DOLLY Parton’s favourite joke about herself? “It costs a lot to look this cheap.”

She tells this gag, and several others at her own expense (“Maybe I haven’t aged that much but I’ve certainly aged my plastic surgeons”), during the celebration concert shown in Dolly Parton: 50 Years at the Opry.

Parton (above) made her debut on the Grand Ole Opry show on January 4, 1969. We see a picture of her in those days. Big hair. There’s another of her in 1975. Big hair. 1985, big hair, 1995, 2011, and so on to the less bouffant Dolly of today. As an homage to her style, some members of the audience can be seen wearing long, blonde and curly Dolly wigs. All are men.

Being able to laugh at herself and play along with the phenomenon that is Dolly, is part of the singer’s many charms. This is one lady, though, who has always approached her career with the utmost seriousness. You don’t go from being one of 12 children living in a cabin in the mountains of East Tennessee to winning Grammys, earning millions, and even having your own darn theme park, without having your head screwed on the right way, big hair or not.

It was in honour of her long reign as the queen of country that the Opry held “Dolly Week”, during which a range of performers from Lady Antebellum to Candi Carpenter came to pay homage by singing some of Parton’s classics.

While the guest artistes are uniformly terrific, no-one does Dolly better than Dolly. As she goes through her repertoire, from 9 to 5 and Jolene to I Will Always Love You the audience sings along, word perfect. The fans range from youngsters sitting on a parent’s knee to ones of an age with Parton herself (74 in case you were wondering).

There is many a kiss exchanged between partners as each song ends, showing what a special place her work holds in people’s lives. After the concert BBC2 is showing Dionne Newton’s film, Sisters in Country: Dolly, Linda and Emmylou, which features interviews with the titular Parton, Ronstadt and Harris. Later still, you can see how Parton wowed the hipster crowd at Glastonbury six years ago.

At first glance, Prue Leith: Journey with My Daughter, looks like yet another show in which someone traces their family tree. Between Who Do You Think You Are?, now 17 series in, and Long Lost Family, there are a lot of such programmes about. Who Do You Think You Are must be running so low on celebs they are going to have to move on to famous people’s pets soon. Yeah, Tiddles, who do you think you are?

Lottie Gammon’s film is anything but run of the mill, however. This is a must-see documentary because of the strength of the story at its heart and the individuals involved.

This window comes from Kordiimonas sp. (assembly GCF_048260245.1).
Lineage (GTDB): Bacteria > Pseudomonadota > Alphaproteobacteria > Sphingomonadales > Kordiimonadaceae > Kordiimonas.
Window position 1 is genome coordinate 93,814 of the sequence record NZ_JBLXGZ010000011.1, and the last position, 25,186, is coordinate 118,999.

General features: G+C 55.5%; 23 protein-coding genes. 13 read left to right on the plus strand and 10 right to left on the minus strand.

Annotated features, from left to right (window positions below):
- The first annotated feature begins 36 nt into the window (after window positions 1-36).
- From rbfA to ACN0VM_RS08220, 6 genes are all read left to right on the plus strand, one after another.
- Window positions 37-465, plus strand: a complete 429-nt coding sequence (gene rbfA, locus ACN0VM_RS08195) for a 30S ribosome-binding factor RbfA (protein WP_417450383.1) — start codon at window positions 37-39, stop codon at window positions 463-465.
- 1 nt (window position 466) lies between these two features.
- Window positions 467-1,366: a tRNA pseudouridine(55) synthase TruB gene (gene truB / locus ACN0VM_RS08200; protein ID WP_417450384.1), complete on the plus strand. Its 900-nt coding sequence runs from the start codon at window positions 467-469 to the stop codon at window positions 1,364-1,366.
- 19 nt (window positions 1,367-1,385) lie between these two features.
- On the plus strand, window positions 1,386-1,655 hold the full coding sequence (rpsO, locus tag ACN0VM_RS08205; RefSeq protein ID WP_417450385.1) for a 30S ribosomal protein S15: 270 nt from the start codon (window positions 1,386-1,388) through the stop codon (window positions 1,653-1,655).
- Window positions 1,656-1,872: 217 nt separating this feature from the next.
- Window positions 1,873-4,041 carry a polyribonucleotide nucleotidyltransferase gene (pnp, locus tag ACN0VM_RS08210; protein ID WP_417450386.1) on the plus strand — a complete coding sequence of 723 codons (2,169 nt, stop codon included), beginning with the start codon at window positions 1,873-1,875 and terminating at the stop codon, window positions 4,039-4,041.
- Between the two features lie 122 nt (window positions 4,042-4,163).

The restaurateur, cook, and Great British Bake Off judge adopted a baby from Cambodia in 1974. Li-Da was among the last children to make it out of the war-torn country before the murderous Pol Pot seized power.

Growing up in a big house in the Cotswolds, Li-Da wanted for nothing. But she always felt there was something missing: a sense of where she came from.

Leith acknowledges she took a long time to understand her daughter’s need to know about her past, and wonders whether she could have done more to find out about it.

For her part, Li-Da speaks for many an adopted child when she talks about balancing her need to know with the desire not to do anything that might hurt the mother and father who welcomed her into their hearts.

According to the story Leith and her husband were told, Li-Da’s birth mother was killed in a rocket attack on a hospital in Phnom Penh. Her father, an injured soldier, had to give the extremely poorly and starving infant up for adoption.

Mother and daughter travel to Cambodia to find out how much of that story is true. “It is opening up a Pandora’s Box,” says Li-Da, as she contemplates the chance that her parents, or other family, might still be alive.

More than 40 years, on how does one even begin such a search in a country where many records have been destroyed, and a lot of those who might be able to fill in the blanks are aged or dead? While Leith and her daughter have the services of a researcher and translator the odds are very much against them.

Leith is a thoroughly likeable sort, as is her daughter. The two clearly adore each other. You get a sense of Leith on Bake Off as a jolly hockey sticks sort of gal who doesn’t let much get her down. “I don’t go scratching the surface, looking for problems,” she says.

But there is many a tear shed by both women as their search progresses. You might very well join them while watching this intensely moving piece.

Dolly Parton: 50 Years at the Opry, Easter Monday, BBC2, 9pm. Prue Leith: Journey with My Daughter, Tuesday, Channel 4, 9pm.